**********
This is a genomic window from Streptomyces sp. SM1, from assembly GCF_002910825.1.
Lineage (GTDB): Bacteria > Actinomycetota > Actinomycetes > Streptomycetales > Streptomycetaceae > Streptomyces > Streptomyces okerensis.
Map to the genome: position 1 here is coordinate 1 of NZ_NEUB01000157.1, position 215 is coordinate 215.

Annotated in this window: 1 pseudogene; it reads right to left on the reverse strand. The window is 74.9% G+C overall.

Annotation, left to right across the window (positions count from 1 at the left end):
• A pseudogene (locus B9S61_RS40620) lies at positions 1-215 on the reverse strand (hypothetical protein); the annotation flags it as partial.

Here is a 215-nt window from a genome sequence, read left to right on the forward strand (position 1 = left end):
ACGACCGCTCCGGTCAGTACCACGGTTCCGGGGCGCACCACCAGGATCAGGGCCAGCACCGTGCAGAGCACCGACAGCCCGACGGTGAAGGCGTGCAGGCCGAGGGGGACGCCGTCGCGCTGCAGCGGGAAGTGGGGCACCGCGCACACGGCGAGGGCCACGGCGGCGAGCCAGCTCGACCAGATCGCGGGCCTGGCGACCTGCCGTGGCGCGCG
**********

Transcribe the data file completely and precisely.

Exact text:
This is a genomic window from Streptomyces sp. SM1, from assembly GCF_002910825.1.
Lineage (GTDB): Bacteria > Actinomycetota > Actinomycetes > Streptomycetales > Streptomycetaceae > Streptomyces > Streptomyces okerensis.
Map to the genome: position 1 here is coordinate 1 of NZ_NEUB01000157.1, position 215 is coordinate 215.

Annotated in this window: 1 pseudogene; it reads right to left on the reverse strand. The window is 74.9% G+C overall.

Annotation, left to right across the window (positions count from 1 at the left end):
• A pseudogene (locus B9S61_RS40620) lies at positions 1-215 on the reverse strand (hypothetical protein); the annotation flags it as partial.

Here is a 215-nt window from a genome sequence, read left to right on the forward strand (position 1 = left end):
ACGACCGCTCCGGTCAGTACCACGGTTCCGGGGCGCACCACCAGGATCAGGGCCAGCACCGTGCAGAGCACCGACAGCCCGACGGTGAAGGCGTGCAGGCCGAGGGGGACGCCGTCGCGCTGCAGCGGGAAGTGGGGCACCGCGCACACGGCGAGGGCCACGGCGGCGAGCCAGCTCGACCAGATCGCGGGCCTGGCGACCTGCCGTGGCGCGCG